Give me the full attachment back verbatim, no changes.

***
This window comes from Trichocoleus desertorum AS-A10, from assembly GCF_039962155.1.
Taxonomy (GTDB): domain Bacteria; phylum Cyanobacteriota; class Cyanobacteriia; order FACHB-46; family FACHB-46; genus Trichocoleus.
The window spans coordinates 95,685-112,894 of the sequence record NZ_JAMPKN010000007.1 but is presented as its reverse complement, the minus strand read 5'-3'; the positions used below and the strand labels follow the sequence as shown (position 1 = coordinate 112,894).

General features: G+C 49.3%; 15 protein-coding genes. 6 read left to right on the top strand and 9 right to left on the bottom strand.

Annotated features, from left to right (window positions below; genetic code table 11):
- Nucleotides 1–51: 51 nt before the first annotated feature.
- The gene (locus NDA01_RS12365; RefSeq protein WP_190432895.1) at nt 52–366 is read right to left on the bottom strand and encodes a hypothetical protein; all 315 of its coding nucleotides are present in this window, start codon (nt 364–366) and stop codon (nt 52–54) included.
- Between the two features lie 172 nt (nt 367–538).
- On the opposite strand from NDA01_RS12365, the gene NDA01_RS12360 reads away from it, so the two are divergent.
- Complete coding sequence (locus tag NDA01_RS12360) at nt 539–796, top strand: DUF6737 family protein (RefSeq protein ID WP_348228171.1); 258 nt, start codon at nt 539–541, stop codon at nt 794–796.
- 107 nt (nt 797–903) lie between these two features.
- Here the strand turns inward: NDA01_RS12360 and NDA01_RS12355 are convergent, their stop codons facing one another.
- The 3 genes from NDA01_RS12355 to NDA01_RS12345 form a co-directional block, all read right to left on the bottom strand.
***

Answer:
This window comes from Trichocoleus desertorum AS-A10, from assembly GCF_039962155.1.
Taxonomy (GTDB): domain Bacteria; phylum Cyanobacteriota; class Cyanobacteriia; order FACHB-46; family FACHB-46; genus Trichocoleus.
The window spans coordinates 95,685-112,894 of the sequence record NZ_JAMPKN010000007.1 but is presented as its reverse complement, the minus strand read 5'-3'; the positions used below and the strand labels follow the sequence as shown (position 1 = coordinate 112,894).

General features: G+C 49.3%; 15 protein-coding genes. 6 read left to right on the top strand and 9 right to left on the bottom strand.

Annotated features, from left to right (window positions below; genetic code table 11):
- Nucleotides 1–51: 51 nt before the first annotated feature.
- The gene (locus NDA01_RS12365; RefSeq protein WP_190432895.1) at nt 52–366 is read right to left on the bottom strand and encodes a hypothetical protein; all 315 of its coding nucleotides are present in this window, start codon (nt 364–366) and stop codon (nt 52–54) included.
- Between the two features lie 172 nt (nt 367–538).
- On the opposite strand from NDA01_RS12365, the gene NDA01_RS12360 reads away from it, so the two are divergent.
- Complete coding sequence (locus tag NDA01_RS12360) at nt 539–796, top strand: DUF6737 family protein (RefSeq protein ID WP_348228171.1); 258 nt, start codon at nt 539–541, stop codon at nt 794–796.
- 107 nt (nt 797–903) lie between these two features.
- Here the strand turns inward: NDA01_RS12360 and NDA01_RS12355 are convergent, their stop codons facing one another.
- The 3 genes from NDA01_RS12355 to NDA01_RS12345 form a co-directional block, all read right to left on the bottom strand.